Buy Needed Bus Tickets for Less

by Guest Contributor · 3 comments

If you are planning on riding the bus to save on your commuting costs, you have made a good choice. Many cities and states offer bus service along popular routes, and the costs are inevitably lower than driving on your own. Gas, insurance, wear and tear, and other intangibles add up quickly. Still, it helps to know a few tricks if you want to save even more.

Check for Passes

Passes are a way to save even more money on a bus fare. Commuter buses charge a remarkable range of fares, depending upon the distance traveled, the popularity of the route, and the amount of competition they have. For example, if you take a bus from northern NJ to NYC you might pay $3.20, but with a 10-ticket pass that drops to $27 and for a monthly pass $98. Assuming you commute an average of 20 days per month, your rides have dropped to about $2.45 per trip.

The advantage of riding in such a popular area is that there are many additional bus services, with some charging as little as $2 per ride. If you arrive at the bus stop at the right time, you don’t have to wait for a scheduled bus, and you save even more. Compared to the $8 toll to cross the bridges in a car, there is no reason not to ride the bus.

The same kind of savings can be found in Colorado where a new bus line has been created between Colorado Springs and Denver. A one way cash fare is $11, a 40 ride ticket is $330, making each ride only $8.25.

Take Advantage or Status

If you are a student, a senior, or disabled, there are special fares for you. The same is true for children, but they generally need to be accompanied. How much of a discount are we talking about? 50% or more. Keeping current ID, getting necessary paperwork, and making use of such perks will make bus travel even more reasonable.

Off Peak Hours

One of the best things about a flexible schedule is that you don’t need to commute during rush hour. The downside is that you may have a hard time finding carpooling partners. As long as you have bus service, you don’t have to worry.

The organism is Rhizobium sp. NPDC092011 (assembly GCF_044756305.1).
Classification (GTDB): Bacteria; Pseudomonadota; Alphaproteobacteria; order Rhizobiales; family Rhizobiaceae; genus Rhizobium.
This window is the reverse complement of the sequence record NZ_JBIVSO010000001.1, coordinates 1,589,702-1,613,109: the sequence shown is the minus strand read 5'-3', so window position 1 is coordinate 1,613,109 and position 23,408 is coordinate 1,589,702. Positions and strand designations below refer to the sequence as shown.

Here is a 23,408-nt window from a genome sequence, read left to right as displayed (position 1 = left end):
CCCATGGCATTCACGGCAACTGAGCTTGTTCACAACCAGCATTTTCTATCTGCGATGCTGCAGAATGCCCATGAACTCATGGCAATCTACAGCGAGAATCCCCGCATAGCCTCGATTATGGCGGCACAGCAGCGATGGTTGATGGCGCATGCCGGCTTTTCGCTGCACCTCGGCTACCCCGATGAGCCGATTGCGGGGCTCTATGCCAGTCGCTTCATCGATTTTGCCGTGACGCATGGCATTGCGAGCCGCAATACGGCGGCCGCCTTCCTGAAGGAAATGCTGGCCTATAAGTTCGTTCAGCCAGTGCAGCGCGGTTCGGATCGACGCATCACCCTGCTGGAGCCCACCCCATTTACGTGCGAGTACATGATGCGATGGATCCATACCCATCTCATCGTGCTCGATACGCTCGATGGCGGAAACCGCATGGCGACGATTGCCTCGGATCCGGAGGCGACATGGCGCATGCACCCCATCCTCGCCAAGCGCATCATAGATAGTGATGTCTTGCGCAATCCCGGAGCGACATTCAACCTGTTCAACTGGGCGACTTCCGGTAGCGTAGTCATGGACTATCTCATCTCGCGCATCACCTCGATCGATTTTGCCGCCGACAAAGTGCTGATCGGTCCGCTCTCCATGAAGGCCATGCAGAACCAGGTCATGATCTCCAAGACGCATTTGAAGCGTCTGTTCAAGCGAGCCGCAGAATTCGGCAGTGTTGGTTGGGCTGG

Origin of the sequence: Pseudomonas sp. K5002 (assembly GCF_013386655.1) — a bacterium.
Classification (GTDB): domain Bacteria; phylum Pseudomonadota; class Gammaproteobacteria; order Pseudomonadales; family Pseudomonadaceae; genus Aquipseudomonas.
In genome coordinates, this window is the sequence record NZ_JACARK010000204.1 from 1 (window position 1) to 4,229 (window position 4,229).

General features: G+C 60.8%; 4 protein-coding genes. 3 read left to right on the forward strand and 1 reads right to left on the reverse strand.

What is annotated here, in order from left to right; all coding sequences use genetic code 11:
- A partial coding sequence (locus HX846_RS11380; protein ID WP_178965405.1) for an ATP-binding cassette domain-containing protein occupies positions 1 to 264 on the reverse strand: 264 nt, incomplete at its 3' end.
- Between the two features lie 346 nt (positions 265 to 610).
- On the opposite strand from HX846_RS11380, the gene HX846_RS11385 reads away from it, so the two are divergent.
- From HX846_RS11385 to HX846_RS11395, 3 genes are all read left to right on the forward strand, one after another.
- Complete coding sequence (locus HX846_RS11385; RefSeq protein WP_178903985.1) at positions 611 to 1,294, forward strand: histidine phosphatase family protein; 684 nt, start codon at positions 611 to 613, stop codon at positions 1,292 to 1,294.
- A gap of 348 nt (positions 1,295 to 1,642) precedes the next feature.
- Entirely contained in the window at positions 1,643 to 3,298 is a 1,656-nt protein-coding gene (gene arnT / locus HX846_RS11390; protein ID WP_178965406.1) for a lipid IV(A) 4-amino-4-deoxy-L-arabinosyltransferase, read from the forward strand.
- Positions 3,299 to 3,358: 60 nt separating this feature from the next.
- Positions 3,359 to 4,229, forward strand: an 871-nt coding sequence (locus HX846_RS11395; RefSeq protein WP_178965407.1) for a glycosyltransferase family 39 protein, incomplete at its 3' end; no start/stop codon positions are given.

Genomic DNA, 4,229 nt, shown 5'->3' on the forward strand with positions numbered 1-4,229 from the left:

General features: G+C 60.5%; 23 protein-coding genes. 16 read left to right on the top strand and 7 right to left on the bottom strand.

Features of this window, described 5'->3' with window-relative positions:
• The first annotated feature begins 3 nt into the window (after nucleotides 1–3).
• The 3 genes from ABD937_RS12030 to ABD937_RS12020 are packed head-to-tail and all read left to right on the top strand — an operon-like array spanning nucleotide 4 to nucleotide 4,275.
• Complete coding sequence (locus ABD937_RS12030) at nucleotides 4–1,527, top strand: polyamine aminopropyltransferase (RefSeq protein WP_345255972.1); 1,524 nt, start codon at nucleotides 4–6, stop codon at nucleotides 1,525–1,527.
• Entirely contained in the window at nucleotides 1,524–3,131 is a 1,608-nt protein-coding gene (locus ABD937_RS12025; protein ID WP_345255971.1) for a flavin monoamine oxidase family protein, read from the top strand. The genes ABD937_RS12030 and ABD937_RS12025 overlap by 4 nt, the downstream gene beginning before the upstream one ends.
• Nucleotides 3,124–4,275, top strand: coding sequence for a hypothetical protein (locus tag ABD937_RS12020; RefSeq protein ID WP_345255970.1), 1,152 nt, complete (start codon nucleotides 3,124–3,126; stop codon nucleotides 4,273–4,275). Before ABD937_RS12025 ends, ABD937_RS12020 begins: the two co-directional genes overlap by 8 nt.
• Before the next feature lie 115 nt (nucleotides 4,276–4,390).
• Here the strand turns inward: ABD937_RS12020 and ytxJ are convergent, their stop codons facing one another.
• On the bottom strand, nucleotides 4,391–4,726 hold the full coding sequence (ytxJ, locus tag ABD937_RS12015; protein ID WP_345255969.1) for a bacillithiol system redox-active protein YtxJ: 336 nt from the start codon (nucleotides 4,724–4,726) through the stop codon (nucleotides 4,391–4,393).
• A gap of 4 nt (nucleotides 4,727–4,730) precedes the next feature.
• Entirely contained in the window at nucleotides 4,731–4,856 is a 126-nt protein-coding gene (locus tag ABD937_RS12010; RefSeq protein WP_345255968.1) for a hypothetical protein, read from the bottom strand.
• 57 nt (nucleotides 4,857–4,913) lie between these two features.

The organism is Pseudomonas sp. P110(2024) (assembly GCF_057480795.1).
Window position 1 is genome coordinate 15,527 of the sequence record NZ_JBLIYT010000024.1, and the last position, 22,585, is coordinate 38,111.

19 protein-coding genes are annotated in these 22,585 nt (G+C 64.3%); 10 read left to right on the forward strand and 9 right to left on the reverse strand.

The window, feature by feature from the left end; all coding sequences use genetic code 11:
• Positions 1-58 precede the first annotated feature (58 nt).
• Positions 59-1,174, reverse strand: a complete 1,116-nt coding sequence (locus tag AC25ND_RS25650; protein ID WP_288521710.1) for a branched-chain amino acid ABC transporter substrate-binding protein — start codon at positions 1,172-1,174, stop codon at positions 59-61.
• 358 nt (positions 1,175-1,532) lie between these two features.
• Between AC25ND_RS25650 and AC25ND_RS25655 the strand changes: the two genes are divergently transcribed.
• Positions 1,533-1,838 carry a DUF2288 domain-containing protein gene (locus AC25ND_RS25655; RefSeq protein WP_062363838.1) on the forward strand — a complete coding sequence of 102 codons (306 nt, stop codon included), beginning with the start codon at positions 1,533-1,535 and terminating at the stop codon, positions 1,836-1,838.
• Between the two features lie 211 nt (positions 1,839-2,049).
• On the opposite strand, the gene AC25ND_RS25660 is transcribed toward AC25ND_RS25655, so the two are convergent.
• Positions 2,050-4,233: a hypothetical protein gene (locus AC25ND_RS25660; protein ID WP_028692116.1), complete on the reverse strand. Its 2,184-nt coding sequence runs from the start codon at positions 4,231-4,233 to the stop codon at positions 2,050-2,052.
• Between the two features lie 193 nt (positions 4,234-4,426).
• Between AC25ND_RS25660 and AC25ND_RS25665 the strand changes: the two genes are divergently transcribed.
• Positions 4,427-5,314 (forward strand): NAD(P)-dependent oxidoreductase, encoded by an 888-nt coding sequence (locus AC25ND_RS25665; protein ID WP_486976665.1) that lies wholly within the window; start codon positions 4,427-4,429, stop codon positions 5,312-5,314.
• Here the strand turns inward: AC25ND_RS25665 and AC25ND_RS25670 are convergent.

Many buses charge less off peak. That means that if you can arrive at work after the rush hour is over and then put in your hours, you can take advantage of off peak rates.

Competition Helps Your Case

Not all bus travel is commuting related. Buses travel between cities, too, and they can be a good way to get to your destination if you don’t want to fly. When it comes to popular routes, once again, there will be more companies to choose from. These newer lines have incredible deals from time to time in order to boost their business. By shopping around you might be lucky enough to hit one of the occasional $1 fares.

Just like every other commodity, bus tickets can vary in price from day to day, from carrier to carrier and from place to place. Take the time to investigate your options, you’ll be glad you did.

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  • Sue says:

    I would love to use the local bus for commuting to work but, having to leave home forty minutes early and getting home two hours later is not a lot of incentive.

  • retirebyforty says:

    Check with your employer if they will contribute to the bus ticket. I think many big companies has a program.

    A bus pass doesn’t make sense for me because I only take public transport on the weekdays. A month pass cost more than tickets every weekdays.

  • Justin says:

    I examined switching to the city bus system here in Dallas when gas was around $4.15 here but due to the number of route changes and stops in our rail system my commute would have gone from about 45 minutes to (I kid you not) 3 hours. Paying for gas sucks but spending a cumulative 6 hours a day in transit just couldn’t justify the cost savings.

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